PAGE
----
Saturday, June 19, 2010

I Love Paris In The Fall

While In the middle of Sprig Muslin and The Group I had been in a second hand bookshop and unable to resist buying a copy of The Paris Review Interviews; Women Writers At Work which I promised myself would be the next on my reading list. Fortuitously, one of the authors interviewed is Mary McCarthy and she was writing The Group at the time of the interview. Reading her discussion of it as a work in progress just hours after I had finished reading the book itself was fascinating; it gave me a lot to think about.


She describes the book as fundamentally about progress. I had read it as such a personal sketch of each character's life journey that it was a surprise to find the intent behind the book had been so impersonal. However, I saw at once that this less sentimental approach makes all kinds of sense to the reading and understanding of The Group. It ties everything together thematically. I also think it makes McCarthy's writing all the more impressive to have been able to breathe such lifelike qualities into characters that she was using for such a particular purpose.

There is plenty of interest in this interview not about The Group. Just as she says The Group is about "progress", McCarthy labels another of her books as being about "doubt". It was intriguing to note that such broad yet particular themes appear to be at the base of various of McCarthy's novels. It is not clear whether she set out to write about a particular emotion or idea, or whether she subsequently categorised her novels thus upon completion.

Dorothy Parker is another author who is interviewed in this collection. I have long been a fan of her writing, but found I couldn't read this interview all at once. Her self-deprecation comes through so clearly that it becomes rather heavy to bear. It is quite a similar experince to watching Madmen: utterly addictive but completely wince-worthy at the same time. It's like eating something delicious yet very sharp and sour; even though it is enjoyable it is also impossible to go for too long without a breather.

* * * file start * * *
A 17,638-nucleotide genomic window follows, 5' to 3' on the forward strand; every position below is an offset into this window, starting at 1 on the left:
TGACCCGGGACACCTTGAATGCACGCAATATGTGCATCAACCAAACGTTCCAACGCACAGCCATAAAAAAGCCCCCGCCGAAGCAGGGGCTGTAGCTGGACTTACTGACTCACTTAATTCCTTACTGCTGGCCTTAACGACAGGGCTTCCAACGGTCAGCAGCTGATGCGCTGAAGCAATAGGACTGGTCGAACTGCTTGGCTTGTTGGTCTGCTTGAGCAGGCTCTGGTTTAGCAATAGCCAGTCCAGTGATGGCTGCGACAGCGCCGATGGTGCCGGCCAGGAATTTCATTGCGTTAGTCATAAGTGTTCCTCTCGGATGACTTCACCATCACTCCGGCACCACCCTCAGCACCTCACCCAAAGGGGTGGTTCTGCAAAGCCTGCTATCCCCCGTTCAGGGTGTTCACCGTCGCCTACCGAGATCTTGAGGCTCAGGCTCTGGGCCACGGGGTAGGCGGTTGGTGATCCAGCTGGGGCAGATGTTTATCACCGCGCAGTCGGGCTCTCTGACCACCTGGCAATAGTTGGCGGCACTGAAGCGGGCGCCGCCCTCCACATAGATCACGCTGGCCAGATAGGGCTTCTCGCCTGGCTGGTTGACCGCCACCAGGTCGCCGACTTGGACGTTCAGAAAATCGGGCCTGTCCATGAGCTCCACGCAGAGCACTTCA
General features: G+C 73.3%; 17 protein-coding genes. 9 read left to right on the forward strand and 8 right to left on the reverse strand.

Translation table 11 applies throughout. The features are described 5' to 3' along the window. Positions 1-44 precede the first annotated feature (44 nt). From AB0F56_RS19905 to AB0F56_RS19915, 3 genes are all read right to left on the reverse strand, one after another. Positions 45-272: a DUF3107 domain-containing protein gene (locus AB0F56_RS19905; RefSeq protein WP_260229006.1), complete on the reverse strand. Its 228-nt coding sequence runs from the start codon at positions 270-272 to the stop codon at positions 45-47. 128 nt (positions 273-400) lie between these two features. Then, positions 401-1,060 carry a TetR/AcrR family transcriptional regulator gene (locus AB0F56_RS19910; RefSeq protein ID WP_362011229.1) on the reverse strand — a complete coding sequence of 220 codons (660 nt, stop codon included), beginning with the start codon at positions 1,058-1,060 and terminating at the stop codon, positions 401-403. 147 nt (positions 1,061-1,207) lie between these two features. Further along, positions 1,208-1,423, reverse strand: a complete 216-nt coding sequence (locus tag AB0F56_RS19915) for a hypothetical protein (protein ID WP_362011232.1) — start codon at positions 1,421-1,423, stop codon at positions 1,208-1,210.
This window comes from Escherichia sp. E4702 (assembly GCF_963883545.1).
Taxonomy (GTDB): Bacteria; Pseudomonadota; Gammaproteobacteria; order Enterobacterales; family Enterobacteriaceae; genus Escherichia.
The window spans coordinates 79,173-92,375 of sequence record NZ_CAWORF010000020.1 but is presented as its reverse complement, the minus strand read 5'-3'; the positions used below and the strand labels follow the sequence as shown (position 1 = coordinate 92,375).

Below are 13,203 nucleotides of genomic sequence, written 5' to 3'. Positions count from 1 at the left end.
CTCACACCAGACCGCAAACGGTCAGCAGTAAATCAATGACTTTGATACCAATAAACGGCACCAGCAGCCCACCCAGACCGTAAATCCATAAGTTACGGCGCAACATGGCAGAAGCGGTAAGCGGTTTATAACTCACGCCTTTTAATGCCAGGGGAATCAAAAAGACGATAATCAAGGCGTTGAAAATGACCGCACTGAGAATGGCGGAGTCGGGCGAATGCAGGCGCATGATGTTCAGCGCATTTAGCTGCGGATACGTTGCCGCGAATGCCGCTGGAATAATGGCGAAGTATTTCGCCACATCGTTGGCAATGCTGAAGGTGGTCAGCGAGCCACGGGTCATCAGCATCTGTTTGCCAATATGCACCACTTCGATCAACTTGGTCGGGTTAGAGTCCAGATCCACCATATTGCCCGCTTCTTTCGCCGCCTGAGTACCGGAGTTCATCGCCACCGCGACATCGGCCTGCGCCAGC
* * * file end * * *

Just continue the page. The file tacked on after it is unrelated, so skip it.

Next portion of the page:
While it is difficult to read all these interviews in sequence, they are probably all going to be fascinating pieces. I must confess that even in the middle of McCarthy's interview which I adored reading, I put it off for several days to read a crime novel - something completely out of my normal sphere. It distracted me so thoroughly that I had to finish it before returning to the interview. I will venture to read more of the interviews one at a time in the coming months.

Thursday, June 3, 2010

The Browning Pages

This week I am reading two quite old books interchangeably; The Group by Mary McCarthy and Sprig Muslin by Georgette Heyer. The Group was originally publishing in 1962 and I am reading a yellowing, spine-cracked 1966 edition. My edition of Sprig Muslin (1958) is from 1968. Both books have that lovely soft, floppy feel, and a page colour that is the book equivalent of lamplight to a new book’s florescent bulb.

I began the week stridently obsessed with reading The Group, billed in it’s 2010 reissue as a mid century precursor to Sex and the City. McCarthy’s language is bitingly sharp; she is ruthlessly perceptive and the novel is hilarious both for the snappy character sketches and for the now ludicrously archaic sticky social situations with which the characters must grapple. I became totally absorbed in each character’s problems which are so realistically heart-wrenching that I had to set the book aside for a rest.

My chosen antidote was, of course, one of Georgette Heyer’s Regency novels. All her books in this genre are full of floaty dresses, calling cards, bafflingly complicated social conventions and young scallywags who by the book’s end have been tamed into marriageable material. It’s completely absurd which is why I love it. Even though a sporadic dose of Heyer can soothe and relax me as nothing else, I can’t take too much all at once. I am thoroughly enjoying Sprig Muslin, but I am already looking forward to something with a little more intellectual meat.